It must have been the hottest class at the conference - because it came with a fiery orange cocktail of tequila, carrot juice and hot tabasco sauce.
When Rachel Kobrin, a Conservative rabbi from Austin, Texas, ran a late-night Talmud class at Limmud this week, she decided to spice things up a bit by serving drinks through the proceedings.
The tequila mix actually had a symbolic purpose: it represented the lethal gaze of Rabbi Eliezer, of whom it was said following his excommunication by his rabbinic colleagues that "whatever he set his eyes upon was burned". It certainly the fired throats of those who consumed it - they were handed chasers of Budweiser to help them cool down.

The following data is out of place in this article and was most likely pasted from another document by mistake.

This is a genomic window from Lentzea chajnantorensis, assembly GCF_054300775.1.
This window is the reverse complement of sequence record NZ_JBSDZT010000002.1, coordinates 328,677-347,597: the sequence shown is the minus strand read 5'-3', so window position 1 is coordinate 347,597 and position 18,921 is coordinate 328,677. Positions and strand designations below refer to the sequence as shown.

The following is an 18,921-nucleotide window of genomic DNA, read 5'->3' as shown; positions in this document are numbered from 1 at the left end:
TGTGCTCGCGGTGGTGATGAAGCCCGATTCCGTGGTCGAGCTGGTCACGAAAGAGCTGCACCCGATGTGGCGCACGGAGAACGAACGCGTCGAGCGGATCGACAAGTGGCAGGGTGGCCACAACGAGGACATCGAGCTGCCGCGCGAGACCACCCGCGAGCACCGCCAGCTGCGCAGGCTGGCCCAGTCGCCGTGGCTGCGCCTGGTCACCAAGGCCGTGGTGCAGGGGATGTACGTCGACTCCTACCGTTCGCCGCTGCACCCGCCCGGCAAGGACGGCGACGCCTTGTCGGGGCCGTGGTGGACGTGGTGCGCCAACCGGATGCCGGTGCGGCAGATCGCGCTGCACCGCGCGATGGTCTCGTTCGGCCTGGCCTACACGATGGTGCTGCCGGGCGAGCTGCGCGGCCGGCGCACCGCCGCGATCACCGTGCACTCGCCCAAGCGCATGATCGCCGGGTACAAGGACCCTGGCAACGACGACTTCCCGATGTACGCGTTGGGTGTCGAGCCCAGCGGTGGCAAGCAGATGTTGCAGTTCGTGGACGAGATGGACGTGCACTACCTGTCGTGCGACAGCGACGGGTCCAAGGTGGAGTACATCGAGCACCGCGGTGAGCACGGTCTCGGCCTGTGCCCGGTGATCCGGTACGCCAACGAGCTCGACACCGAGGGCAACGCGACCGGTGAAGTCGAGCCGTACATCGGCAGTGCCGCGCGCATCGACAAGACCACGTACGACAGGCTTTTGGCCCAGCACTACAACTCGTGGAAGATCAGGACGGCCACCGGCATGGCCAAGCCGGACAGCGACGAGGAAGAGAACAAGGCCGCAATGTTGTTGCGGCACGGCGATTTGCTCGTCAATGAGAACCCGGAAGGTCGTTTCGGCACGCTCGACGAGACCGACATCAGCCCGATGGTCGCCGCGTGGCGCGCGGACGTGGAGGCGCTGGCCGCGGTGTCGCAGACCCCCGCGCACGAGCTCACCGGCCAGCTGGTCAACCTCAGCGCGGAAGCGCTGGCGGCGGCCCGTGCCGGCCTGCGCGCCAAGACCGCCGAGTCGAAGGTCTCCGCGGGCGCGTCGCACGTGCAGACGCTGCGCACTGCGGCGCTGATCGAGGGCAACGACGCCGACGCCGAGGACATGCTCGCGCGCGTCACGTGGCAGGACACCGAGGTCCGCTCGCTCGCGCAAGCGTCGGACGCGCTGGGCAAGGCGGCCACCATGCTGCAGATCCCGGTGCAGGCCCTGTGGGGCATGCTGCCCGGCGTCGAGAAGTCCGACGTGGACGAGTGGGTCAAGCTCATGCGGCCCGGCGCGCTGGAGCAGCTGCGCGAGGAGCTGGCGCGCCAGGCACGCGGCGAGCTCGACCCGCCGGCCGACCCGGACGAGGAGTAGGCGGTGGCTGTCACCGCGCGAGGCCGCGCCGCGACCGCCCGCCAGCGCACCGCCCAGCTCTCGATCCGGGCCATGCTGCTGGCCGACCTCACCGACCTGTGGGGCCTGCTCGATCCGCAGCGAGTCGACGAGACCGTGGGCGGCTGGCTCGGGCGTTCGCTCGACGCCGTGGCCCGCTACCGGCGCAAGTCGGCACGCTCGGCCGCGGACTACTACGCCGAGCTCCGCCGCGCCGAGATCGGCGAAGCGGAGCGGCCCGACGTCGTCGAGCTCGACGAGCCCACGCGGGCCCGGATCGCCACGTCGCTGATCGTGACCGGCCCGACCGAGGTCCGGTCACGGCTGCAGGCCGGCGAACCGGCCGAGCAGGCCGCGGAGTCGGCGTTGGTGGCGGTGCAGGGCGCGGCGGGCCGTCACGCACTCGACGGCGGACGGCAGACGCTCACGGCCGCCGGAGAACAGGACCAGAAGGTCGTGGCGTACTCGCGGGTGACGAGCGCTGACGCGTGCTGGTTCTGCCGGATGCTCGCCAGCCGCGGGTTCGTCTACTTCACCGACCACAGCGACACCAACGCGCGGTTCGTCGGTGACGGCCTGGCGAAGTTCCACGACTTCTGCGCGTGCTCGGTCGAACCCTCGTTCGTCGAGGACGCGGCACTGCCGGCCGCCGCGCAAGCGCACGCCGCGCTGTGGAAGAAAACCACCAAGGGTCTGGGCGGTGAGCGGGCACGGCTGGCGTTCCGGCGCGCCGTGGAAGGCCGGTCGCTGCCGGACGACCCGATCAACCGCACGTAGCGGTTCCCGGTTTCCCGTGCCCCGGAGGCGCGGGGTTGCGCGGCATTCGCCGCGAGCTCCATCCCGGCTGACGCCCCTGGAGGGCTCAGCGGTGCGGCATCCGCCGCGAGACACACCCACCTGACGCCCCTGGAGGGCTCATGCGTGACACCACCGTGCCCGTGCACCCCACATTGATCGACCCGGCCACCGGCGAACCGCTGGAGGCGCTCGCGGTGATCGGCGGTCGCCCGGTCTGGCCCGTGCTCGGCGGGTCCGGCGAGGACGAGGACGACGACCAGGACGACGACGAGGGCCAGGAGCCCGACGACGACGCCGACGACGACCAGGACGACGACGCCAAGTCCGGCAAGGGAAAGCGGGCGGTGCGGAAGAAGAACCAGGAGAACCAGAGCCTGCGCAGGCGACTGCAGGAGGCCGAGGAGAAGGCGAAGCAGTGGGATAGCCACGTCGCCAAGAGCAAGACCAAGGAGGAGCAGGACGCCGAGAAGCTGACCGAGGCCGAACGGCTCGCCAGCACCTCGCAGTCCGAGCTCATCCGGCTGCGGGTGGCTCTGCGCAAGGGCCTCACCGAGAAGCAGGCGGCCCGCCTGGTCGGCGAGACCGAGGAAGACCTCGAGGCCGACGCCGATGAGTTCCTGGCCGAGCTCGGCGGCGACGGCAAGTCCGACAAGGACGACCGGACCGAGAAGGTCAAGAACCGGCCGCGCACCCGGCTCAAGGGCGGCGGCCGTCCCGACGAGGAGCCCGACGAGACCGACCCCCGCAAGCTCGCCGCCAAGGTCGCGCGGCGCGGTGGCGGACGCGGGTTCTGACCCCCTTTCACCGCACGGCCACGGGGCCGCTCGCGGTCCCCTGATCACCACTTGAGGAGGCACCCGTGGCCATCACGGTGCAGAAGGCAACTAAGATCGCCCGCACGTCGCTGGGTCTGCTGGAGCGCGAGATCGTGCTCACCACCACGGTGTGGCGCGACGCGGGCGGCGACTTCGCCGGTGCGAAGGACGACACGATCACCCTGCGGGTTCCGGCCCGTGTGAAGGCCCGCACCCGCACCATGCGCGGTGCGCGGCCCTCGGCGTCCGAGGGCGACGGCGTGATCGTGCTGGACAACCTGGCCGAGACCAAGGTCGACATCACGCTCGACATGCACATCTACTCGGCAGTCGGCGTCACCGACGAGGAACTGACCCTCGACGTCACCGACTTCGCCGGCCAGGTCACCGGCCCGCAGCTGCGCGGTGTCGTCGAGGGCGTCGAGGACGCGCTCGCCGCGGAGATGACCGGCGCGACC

Still, there was no mistaking that this was still a serious study session which attracted a larger audience than its teacher had anticipated.
Fizzing with energy and passion for the text, Rabbi Kobrin was one of those whose reputation spread quickly through the conference.
On another day, a class on talmudic femme fatales given by London-born Gila Fine, now editor-in-chief of Maggid Books in Jerusalem, was so full that some had to sit on the steps of the lecture room.
Although she did not have enough printed source sheets go round, technology was able to come to her aid. One audience member scanned the text on a mobile phone and projected them via computer on the board behind her so that all could see.